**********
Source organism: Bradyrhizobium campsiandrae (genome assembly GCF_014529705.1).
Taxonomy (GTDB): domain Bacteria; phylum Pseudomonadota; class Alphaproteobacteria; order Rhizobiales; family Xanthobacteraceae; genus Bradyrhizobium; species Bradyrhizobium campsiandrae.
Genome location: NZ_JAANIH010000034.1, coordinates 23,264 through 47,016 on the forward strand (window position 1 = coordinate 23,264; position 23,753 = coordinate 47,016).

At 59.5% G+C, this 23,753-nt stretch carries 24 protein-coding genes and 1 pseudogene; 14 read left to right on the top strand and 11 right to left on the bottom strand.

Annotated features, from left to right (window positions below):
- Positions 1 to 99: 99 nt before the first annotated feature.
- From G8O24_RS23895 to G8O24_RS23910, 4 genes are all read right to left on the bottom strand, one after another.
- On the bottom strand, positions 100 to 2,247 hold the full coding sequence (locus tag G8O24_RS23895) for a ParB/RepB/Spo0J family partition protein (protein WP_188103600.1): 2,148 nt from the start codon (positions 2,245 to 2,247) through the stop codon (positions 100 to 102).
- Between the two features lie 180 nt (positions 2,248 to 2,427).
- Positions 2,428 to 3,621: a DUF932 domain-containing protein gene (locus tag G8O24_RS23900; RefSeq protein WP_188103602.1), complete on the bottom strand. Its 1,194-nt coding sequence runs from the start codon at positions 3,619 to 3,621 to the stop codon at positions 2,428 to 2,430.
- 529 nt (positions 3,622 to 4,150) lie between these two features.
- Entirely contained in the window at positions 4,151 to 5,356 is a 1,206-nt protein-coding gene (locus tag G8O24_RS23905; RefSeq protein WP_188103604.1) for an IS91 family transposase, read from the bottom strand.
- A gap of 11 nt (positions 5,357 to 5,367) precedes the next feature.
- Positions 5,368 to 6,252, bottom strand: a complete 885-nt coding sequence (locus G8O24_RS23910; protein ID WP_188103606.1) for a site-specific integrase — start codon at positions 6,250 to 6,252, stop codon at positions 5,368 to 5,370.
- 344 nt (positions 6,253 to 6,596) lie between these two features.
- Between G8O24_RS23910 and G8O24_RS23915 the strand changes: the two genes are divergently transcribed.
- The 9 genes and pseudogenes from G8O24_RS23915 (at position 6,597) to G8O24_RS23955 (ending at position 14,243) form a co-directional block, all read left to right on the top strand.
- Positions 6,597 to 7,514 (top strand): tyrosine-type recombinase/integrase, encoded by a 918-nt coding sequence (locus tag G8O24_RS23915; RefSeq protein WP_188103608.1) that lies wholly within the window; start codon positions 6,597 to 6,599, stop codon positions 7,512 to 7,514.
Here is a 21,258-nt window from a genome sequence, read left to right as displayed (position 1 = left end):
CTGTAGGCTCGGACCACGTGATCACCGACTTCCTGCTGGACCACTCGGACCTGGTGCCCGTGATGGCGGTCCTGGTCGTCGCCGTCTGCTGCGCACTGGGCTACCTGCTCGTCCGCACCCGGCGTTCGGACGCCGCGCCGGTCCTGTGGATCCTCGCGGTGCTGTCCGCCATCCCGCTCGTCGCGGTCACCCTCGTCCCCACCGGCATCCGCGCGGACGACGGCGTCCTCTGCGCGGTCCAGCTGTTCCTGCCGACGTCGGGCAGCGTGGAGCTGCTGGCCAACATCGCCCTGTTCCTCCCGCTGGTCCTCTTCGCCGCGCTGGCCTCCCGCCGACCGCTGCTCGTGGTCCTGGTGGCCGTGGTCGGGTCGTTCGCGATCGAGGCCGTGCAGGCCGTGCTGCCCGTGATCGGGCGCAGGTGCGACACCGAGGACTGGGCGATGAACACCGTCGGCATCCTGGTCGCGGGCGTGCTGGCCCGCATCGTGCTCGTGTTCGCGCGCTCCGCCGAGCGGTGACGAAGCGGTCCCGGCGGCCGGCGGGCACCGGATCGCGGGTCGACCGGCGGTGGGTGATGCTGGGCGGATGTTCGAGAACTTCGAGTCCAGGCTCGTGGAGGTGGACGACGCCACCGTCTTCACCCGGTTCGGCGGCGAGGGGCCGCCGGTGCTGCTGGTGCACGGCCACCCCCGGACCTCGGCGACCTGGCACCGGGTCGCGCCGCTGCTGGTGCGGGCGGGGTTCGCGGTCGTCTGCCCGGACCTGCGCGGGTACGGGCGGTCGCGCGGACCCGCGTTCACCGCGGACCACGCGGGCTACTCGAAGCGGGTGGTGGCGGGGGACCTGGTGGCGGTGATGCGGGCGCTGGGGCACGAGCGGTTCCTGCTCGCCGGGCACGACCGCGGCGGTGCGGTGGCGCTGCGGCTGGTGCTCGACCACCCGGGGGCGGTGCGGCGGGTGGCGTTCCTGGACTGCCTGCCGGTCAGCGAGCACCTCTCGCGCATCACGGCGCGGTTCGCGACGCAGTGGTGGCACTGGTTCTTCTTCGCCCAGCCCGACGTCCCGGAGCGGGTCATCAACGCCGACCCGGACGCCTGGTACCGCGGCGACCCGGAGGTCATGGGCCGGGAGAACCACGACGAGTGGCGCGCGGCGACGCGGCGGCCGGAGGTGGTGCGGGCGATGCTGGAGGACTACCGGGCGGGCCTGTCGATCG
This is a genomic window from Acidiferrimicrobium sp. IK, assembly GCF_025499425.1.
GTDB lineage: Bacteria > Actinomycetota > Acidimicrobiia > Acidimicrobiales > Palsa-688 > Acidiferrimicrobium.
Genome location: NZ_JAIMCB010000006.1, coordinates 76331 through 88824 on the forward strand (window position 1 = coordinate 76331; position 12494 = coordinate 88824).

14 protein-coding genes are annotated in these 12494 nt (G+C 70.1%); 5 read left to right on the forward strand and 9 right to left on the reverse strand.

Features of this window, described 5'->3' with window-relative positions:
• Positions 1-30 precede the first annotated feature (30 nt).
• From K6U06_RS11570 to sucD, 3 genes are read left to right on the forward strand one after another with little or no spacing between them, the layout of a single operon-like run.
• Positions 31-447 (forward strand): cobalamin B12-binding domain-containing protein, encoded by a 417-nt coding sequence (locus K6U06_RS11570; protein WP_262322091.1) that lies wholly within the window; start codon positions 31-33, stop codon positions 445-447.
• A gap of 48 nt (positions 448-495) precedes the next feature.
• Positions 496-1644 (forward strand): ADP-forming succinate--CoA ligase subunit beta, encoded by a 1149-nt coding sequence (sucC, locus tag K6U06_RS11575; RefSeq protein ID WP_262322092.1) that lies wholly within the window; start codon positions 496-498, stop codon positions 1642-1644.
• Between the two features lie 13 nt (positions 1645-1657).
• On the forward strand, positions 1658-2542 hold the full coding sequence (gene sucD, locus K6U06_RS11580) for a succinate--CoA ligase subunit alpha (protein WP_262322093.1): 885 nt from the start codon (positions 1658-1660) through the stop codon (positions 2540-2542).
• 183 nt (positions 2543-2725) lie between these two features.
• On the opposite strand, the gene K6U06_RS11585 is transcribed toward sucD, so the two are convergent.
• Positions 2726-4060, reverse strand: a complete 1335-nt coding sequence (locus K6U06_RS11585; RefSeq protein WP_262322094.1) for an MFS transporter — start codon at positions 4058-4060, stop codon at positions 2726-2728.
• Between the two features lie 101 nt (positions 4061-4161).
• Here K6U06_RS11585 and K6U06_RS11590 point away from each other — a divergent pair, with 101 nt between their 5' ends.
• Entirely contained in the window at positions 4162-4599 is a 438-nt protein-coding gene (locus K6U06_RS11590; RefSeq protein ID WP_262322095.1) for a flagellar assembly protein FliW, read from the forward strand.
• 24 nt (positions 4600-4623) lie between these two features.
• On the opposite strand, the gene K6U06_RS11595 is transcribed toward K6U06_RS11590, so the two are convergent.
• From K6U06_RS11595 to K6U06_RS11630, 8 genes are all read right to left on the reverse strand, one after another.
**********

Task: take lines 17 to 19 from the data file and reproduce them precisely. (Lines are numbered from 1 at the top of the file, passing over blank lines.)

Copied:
- The 9 genes and pseudogenes from G8O24_RS23915 (at position 6,597) to G8O24_RS23955 (ending at position 14,243) form a co-directional block, all read left to right on the top strand.
- Positions 6,597 to 7,514 (top strand): tyrosine-type recombinase/integrase, encoded by a 918-nt coding sequence (locus tag G8O24_RS23915; RefSeq protein WP_188103608.1) that lies wholly within the window; start codon positions 6,597 to 6,599, stop codon positions 7,512 to 7,514.
Here is a 21,258-nt window from a genome sequence, read left to right as displayed (position 1 = left end):